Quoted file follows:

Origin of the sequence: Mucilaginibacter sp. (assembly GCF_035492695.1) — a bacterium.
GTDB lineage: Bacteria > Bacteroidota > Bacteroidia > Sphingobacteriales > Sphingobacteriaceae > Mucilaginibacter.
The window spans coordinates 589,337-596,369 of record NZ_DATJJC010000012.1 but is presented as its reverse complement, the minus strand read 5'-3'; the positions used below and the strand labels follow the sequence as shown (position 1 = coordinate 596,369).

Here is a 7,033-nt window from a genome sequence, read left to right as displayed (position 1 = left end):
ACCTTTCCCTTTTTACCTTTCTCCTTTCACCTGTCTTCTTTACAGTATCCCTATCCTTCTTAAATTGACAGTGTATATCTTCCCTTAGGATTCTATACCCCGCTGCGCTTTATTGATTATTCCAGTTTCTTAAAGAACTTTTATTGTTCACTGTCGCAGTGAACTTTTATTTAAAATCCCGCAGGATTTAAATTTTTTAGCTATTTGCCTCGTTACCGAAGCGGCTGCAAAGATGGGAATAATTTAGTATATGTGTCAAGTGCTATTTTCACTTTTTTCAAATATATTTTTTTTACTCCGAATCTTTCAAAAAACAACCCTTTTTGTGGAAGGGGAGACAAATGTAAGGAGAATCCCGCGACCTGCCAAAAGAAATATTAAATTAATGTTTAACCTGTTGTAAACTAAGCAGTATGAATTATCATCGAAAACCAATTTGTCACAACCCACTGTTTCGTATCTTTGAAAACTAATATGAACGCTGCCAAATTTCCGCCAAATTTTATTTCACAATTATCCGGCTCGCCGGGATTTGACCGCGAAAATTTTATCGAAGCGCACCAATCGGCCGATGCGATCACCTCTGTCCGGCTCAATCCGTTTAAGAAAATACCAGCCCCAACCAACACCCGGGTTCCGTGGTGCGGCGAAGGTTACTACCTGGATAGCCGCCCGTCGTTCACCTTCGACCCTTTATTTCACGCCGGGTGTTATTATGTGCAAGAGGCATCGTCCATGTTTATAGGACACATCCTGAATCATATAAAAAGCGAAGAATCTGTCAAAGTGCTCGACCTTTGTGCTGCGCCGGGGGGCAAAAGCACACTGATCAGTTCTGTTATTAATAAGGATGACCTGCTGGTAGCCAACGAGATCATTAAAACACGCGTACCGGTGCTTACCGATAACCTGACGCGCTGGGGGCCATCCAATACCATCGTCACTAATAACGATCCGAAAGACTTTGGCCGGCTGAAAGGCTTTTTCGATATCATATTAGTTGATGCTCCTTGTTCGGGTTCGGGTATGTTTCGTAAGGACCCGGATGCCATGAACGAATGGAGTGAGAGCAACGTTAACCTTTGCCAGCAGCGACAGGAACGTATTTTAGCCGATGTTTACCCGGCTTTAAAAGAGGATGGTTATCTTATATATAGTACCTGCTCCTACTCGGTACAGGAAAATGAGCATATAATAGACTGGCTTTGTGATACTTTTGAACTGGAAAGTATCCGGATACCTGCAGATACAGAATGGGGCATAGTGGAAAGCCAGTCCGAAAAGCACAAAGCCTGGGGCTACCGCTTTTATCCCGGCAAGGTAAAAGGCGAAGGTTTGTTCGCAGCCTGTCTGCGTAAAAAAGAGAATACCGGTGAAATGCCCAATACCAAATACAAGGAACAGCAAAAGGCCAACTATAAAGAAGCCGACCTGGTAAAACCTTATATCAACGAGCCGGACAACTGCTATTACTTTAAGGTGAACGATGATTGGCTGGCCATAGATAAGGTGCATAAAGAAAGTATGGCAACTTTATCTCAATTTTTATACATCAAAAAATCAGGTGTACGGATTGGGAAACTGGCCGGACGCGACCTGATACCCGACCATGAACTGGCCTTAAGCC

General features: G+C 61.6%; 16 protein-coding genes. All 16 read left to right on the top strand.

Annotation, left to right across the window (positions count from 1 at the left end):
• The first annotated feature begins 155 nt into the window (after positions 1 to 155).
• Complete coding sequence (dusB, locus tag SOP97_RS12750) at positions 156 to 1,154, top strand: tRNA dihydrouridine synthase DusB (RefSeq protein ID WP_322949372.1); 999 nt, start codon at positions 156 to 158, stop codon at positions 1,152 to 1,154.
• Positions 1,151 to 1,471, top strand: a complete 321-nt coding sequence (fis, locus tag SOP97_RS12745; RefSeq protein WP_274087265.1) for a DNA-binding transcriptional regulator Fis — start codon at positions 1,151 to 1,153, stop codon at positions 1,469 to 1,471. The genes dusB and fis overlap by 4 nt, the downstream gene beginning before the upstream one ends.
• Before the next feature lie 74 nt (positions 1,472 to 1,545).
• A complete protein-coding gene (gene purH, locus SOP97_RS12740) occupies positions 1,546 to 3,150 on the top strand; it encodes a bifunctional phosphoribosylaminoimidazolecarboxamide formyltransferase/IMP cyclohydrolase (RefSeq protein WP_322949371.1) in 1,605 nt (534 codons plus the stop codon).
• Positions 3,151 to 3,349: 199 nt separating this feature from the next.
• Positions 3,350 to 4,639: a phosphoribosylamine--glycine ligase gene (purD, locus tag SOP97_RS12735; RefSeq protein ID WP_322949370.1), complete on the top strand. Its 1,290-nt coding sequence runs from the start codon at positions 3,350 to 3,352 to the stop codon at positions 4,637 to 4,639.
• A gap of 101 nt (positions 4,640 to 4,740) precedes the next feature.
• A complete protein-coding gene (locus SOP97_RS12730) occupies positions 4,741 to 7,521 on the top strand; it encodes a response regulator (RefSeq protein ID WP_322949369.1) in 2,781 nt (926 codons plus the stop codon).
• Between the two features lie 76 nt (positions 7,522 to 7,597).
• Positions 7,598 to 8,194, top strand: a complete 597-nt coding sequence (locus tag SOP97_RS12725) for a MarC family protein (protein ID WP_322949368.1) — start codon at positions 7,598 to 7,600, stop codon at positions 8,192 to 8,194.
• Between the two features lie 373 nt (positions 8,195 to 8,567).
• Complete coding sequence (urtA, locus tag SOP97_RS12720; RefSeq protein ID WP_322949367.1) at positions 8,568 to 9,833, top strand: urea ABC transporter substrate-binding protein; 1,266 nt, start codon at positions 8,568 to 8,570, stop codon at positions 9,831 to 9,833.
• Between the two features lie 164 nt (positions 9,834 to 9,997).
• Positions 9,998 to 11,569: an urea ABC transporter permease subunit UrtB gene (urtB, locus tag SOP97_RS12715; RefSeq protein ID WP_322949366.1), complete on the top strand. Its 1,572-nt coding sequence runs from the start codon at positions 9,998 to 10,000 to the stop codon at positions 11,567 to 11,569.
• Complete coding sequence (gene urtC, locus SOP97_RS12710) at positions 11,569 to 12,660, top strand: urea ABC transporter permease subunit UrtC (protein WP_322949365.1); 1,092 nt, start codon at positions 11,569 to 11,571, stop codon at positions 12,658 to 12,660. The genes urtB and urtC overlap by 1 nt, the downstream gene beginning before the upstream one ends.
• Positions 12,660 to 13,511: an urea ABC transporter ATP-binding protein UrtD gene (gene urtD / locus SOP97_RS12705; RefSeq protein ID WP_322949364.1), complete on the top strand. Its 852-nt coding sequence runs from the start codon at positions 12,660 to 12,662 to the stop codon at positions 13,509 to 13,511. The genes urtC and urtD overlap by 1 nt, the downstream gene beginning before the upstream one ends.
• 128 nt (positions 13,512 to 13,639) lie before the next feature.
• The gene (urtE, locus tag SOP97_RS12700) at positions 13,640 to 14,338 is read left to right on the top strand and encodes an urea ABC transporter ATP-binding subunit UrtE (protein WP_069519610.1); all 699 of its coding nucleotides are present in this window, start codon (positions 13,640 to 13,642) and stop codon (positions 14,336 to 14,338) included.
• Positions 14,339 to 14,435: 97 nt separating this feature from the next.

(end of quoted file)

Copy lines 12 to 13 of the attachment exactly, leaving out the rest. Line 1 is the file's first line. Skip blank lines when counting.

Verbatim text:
• A complete protein-coding gene (gene purH, locus SOP97_RS12740) occupies positions 1,546 to 3,150 on the top strand; it encodes a bifunctional phosphoribosylaminoimidazolecarboxamide formyltransferase/IMP cyclohydrolase (RefSeq protein WP_322949371.1) in 1,605 nt (534 codons plus the stop codon).
• Positions 3,151 to 3,349: 199 nt separating this feature from the next.